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Oh, Michael…

I believe critique is an art.

Funny coming from the guy who argued that an actor isn’t an artist, I know.

 There are a lot of things that make a good critic. They include but aren’t limited to knowledge and appreciation for the medium, some form of education (formal or informal) on examining it, and having a passion for the medium.

 Pointing out minor continuity errors isn’t one of them.

 Recently, freelance writer Michael Eck reviewed Curtain Call Theater’s production of King O’ the Moon for the Albany Times Union. I haven’t seen the piece, so I can’t judge whether he’s right or wrong on some of the calls he makes. But one item in particular made my jaw drop.

 From the review:

 In a similar way, Lori A. Barringer’s sound design pulls focus from the play, in that Santana’s “Evil Ways” and Creedence Clearwater Revival’s “Fortunate Son” were not released until after the play’s action had taken place.

…seriously?

 

What does that have to do with the price of tea in IT’S SONGS THAT PLAY IN-BETWEEN SCENES. Who cares if it’s not hyper-relevant to the day of the play’s setting?

I wrote a comment in reply that I’m not positive will make it through the screeening process (I’ve edited out some typographical errors I made in haste):

Jimmy Cupp, not Jimmy Culp. He mis-spelled an actor’s name.

This is going to seem a bit harsh, but bear with me, because there’s a very important point to be made.

I haven’t seen the play, but I have to ask what exactly the relevance is of pointing out that “Evil Ways” and “Fortunate Son” were used for the show even though it was released after the events of the play? It’s a minor continuity error at best. Unless it’s actually in the play itself and part of the plot, what does it matter? Do the music choices need to be hyper-relevant to the action taking place? At what point do we have to care about these songs, and do we at all? Can’t it convey the general sentiment and feel of the period without being released the same week on the Billboard charts?

I’m not doing this for the sake of being smarmy, but it’s a shame when I read stuff like that from you, because it makes me completely discount the rest of your review. It’s absurdly and obscenely nitpicky to the poitn of self parody. If a film reviewer exposed a minor continuity error that didn’t impact the plot, pacing, or character development (even though it would be more relevant to do so in that medium) and presented it as critical analysis, s/he’d be mocked and ridiculed by peers.

Again, I haven’t seen the play for myself, so I can’t speak on the other merits. But if you’re including this in your piece, it indicates that you are using it as a criteria for judgement of the play. As such, it brings into question your ability to accurately convey the worth of other, more relevant aspects such as performance, staging, lighting, etcetera.

So don’t do that!

Two things I need to point out. One is that my reaction doesn’t stem from the fact that I know people in the play, even though I do know actors portraying the principal characters. In fact, one of them – Isaac Newberry – was in a performance of I Hate Hamlet that Eck similarly skewered. The cast and director (whom I also know personally) were very put off by what he had to say. And even though I think he framed the argument poorly (using a five-minute Saturday Night Live sketch as a barometer for the effectiveness of a two hour play is a highly questionable judgement call), I actually agreed with most of his assessment. I even publically chastised them for reacting the way they did, saying they should prove the reviewer wrong in future performances but that being bratty about it didn’t make them look any better.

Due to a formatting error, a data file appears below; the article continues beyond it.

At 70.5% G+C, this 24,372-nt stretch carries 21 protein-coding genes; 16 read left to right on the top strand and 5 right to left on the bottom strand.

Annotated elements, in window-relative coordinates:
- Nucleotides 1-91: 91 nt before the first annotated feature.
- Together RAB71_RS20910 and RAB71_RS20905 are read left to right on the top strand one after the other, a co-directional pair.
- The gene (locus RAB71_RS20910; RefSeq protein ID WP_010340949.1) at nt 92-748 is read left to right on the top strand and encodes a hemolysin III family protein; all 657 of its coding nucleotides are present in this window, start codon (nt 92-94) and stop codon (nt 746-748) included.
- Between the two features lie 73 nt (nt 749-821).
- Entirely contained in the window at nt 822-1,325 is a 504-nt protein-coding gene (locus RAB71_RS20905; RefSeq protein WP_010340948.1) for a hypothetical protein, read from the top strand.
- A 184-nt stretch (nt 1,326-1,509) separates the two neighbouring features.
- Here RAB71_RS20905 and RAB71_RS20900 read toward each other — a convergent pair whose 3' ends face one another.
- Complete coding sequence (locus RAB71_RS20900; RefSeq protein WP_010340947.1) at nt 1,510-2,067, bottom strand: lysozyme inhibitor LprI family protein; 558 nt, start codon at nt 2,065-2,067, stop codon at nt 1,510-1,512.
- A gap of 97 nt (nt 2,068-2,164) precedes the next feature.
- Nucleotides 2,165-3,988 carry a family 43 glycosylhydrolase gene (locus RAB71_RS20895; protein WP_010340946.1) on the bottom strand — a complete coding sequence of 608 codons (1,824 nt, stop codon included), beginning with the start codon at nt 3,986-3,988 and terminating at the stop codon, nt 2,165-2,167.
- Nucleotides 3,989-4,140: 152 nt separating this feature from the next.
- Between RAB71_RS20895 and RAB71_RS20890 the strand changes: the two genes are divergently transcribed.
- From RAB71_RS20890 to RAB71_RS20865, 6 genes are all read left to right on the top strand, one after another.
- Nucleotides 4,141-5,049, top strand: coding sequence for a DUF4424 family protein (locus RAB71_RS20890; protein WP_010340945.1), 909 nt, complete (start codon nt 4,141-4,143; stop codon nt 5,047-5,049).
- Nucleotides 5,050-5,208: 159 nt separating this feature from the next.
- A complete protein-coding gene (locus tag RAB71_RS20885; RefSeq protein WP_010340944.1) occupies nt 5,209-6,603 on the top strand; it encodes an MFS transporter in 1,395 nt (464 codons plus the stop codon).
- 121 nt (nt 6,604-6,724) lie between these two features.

The other is that Eck’s real passion is music. He’s a musician, and his critique of music is far superior than that of theater. If you look through, you’ll notice a chasm in quality of critical writing between his reviews of plays and his reviews of music.

I’m not trying to beat up on Michael Eck here or with my comments. I just want people to know that there really is a point that many critics reach where they become a parody of themselves. And it drives me crazy.

SO DON’T DO THAT.

Thank you.

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Categories: Uncategorized
  1. May 28, 2010 at 3:23 pm

    Speaking of theatrical elements that take place outside of the realm of the story itself, you know what really took me out of The Importance of Being Earnest? The fact that Two-Bite Lemonade Cupcakes were being sold at the concession stands when everyone knows FULL WELL that Two-bite lemonade cupcakes had not been invented until the twentieth century at the EARLIEST. And MERCIFUL PERCIFUL, everyone, could we PLEASE shut off the air conditioning during the show? Nothing takes me out of a performance more than an electrical humming sound that is totally anachronistic! And perhaps most irksome of all, the curtain speech was NOT DONE in a proper English dialect. Join me as I exhale a loud “harrumph” squarely in the direction of these so-called “acteurs.”

    • May 28, 2010 at 3:25 pm

      Folks: I didn’t write this so everyone could beat up on the guy. I wrote it so that we could really examine what makes a critique and perhaps understand why you should (or shouldn’t) have the reactions some have had to them.

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